Andy’s Road­house, near Ing­ham in far north Queens­land, is a wel­come re­turn to the days of tasty old-style truck stop food and hos­pi­tal­ity. And it even has its own res­i­dent coun­try band. Matt Wood pays a visit

Owner Driver - - Owner/Driver -

TRUCK­ING IN far north Queens­land has its own unique chal­lenges – a ma­jor one be­ing the Bruce High­way. De­pend­ing on the time of year, the Bruce is of­ten clogged with win­ter tourists, cane traf­fic or seem­ingly end­less road works.

So pop­ping into Andy’s Road­house just south of Ing­ham makes for a wel­come break to the high­way hurly-burly if you’re af­ter an old-school road­house away from the fast food restau­rants and flu­oro lights.

We caught up with Andy Barra for a yarn re­cently, some­thing that clearly comes nat­u­rally for the Ing­ham na­tive. Though it was a lit­tle hard to grab his at­ten­tion for a lit­tle while af­ter a van packed with nu­bile fe­male back­pack­ers pulled into the servo!

Andy lives on site and the road­house has been op­er­at­ing since the early 1980s. There’s no bain-marie so all meals are cooked to or­der from fresh in­gre­di­ents.

Driv­ers we spoke to on the road north gave the road­house the thumbs up for food. One even reck­oned that “I haven’t had a meal like that since Mum died”.

The sprawl­ing site has heaps of room for park­ing trucks and trail­ers, and there’s a high­flow diesel bowser eas­ily ac­ces­si­ble as well. A weigh­bridge is also avail­able for those want­ing to weigh their man­goes.

Show­ers, tea and cof­fee are free for truck driv­ers and there are also air-con­di­tioned don­gas avail­able for a cool stay away from the truck in the sum­mer or when wait­ing for a load.

One un­usual fea­ture of the place is the stage setup out back. Andy is the lead singer of his coun­try cover group The Road­house Band. On Thurs­day nights and on week­ends Andy struts his stuff with clas­sics from Cree­dence Clear­wa­ter Re­vival, Johnny Cash, Kenny Rogers and even good ol’ Slim.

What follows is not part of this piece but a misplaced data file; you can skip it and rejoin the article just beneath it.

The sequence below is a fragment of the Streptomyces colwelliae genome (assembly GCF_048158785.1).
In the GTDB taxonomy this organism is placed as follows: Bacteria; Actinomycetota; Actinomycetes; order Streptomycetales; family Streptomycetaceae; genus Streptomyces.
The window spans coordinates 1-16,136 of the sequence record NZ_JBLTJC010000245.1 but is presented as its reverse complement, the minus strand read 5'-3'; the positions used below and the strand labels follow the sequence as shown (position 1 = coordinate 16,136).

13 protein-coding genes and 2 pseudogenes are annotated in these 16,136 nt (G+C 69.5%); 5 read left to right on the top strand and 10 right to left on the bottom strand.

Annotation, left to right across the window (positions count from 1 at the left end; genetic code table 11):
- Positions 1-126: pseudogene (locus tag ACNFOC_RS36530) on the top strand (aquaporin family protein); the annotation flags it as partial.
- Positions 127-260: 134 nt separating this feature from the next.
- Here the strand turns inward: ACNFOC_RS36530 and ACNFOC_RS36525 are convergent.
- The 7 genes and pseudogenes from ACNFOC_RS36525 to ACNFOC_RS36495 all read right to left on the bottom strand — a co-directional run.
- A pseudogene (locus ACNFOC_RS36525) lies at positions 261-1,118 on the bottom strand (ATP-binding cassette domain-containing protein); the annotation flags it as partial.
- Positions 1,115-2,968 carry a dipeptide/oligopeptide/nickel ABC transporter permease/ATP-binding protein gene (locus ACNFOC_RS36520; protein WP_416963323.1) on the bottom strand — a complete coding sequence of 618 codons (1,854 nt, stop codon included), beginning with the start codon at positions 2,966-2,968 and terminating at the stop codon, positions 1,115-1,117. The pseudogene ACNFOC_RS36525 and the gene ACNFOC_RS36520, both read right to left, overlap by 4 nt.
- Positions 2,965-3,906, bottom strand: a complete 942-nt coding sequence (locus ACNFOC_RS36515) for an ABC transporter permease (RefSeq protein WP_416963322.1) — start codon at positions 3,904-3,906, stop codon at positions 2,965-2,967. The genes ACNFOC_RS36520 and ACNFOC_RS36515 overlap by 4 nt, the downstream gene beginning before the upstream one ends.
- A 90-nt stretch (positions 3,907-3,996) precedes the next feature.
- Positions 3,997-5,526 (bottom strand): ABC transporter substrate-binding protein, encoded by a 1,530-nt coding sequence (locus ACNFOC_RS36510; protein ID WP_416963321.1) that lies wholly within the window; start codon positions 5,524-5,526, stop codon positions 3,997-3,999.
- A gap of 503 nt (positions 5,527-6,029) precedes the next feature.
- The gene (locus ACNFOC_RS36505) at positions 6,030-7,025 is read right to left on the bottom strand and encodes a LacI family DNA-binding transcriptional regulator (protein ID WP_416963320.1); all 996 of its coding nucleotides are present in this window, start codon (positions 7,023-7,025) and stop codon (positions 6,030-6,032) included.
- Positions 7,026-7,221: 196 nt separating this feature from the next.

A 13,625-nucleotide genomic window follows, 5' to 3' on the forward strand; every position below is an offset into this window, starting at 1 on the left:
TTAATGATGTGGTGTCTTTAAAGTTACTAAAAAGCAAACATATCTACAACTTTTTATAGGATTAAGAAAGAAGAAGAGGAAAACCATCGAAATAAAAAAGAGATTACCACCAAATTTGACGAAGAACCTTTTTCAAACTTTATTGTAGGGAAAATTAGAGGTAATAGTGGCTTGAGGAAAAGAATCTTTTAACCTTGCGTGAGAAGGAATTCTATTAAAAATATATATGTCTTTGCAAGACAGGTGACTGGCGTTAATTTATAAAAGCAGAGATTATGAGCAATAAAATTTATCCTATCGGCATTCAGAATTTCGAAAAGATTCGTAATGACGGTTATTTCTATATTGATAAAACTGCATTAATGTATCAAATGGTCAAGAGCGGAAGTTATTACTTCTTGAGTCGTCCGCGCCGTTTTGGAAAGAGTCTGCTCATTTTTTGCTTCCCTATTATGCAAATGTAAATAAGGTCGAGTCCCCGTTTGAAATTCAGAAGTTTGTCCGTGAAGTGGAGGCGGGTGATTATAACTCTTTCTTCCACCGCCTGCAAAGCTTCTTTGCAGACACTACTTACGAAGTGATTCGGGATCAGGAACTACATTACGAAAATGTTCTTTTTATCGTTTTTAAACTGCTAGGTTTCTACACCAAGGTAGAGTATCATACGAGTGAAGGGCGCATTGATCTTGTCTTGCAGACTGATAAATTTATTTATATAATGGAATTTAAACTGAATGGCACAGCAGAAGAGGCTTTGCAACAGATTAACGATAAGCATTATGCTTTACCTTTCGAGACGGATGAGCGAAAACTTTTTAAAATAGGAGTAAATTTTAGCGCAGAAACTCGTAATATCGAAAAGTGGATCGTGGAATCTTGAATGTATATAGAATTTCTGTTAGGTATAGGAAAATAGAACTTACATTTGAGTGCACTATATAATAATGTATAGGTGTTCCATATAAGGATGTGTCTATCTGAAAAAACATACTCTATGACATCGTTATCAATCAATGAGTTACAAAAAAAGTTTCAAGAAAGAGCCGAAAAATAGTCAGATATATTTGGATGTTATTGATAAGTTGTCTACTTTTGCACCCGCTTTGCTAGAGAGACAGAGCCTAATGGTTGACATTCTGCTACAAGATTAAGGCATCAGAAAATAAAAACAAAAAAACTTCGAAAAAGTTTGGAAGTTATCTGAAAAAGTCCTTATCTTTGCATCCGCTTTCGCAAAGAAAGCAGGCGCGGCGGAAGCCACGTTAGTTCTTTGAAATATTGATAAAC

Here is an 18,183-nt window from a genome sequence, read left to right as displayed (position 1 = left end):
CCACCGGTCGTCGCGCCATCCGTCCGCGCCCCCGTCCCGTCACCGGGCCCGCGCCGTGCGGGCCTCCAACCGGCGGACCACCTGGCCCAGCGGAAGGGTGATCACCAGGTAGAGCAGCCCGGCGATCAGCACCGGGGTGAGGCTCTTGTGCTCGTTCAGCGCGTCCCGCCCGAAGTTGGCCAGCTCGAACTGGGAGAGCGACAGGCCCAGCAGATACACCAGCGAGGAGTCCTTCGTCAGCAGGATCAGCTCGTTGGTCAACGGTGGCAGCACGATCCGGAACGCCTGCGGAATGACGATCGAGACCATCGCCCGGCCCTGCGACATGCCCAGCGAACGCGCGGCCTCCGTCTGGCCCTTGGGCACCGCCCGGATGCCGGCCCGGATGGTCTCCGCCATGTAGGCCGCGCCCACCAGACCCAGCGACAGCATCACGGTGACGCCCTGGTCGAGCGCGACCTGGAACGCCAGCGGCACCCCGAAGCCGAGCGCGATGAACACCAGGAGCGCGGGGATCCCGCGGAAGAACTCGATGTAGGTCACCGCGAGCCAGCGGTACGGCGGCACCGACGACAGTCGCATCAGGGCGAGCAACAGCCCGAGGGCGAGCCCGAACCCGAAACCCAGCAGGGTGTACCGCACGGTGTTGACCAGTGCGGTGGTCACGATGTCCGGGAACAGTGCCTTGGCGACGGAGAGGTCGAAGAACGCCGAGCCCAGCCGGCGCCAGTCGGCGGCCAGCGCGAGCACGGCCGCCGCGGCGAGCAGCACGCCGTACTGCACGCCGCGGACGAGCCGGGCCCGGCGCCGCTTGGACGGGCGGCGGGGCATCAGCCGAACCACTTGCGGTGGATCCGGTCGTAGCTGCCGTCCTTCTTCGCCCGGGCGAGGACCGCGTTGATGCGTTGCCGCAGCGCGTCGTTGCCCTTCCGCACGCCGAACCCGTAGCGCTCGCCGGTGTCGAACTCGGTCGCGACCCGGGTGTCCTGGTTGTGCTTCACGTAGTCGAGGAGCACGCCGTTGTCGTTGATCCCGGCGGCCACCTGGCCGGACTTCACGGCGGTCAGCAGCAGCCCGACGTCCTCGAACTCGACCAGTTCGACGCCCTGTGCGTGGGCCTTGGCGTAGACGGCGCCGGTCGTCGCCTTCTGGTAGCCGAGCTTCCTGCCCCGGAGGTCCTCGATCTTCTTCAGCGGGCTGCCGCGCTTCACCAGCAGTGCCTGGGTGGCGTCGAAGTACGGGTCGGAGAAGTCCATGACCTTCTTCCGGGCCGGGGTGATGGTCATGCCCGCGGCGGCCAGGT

North Queens­land pol­lie Bob Kat­ter has even been pulled up onto the road­house stage.

Over the decades, Andy has built up a solid re­la­tion­ship with reg­u­lars and even showies trav­el­ling through town. He’s seen plenty of strange sights as well, but the one that takes the cake for him is the day that a low loader rolled into the yard with a fully grown ele­phant stand­ing on the deck.

The story goes that the cir­cus truck had bro­ken down so other means of trans­port had to be adopted.

“I doubt they would have tried it with a lion!” Andy laughs.

Out the back, Andy and two of his sons run a con­tract­ing busi­ness with a mo­bile crane, a back­hoe and two floats in the shed that, along with the road­house, keeps them busy enough.

In fact, while we’re chat­ting, Andy’s faded old red R-Model Mack rolls into the yard, fresh from a job. The truck, like its owner, is colour­ful and full of char­ac­ter and rolls to a stop in a cloud of dust. The whole place has an old-school vibe that is fast dis­ap­pear­ing from Aus­tralian high­ways and by­ways.

By the time you read this, the road works out front will have been fin­ished and Andy will even have a flash new as­phalt fore­court. It’ll be an easy swing in off the road for some home­style food. You may even get yakking. I did!

There’s even a weigh­bridge if you need it

The stage is set for The Road­house Band’s Thurs­day night gig

Andy Barra has owned and run the road­house since the early 1980s

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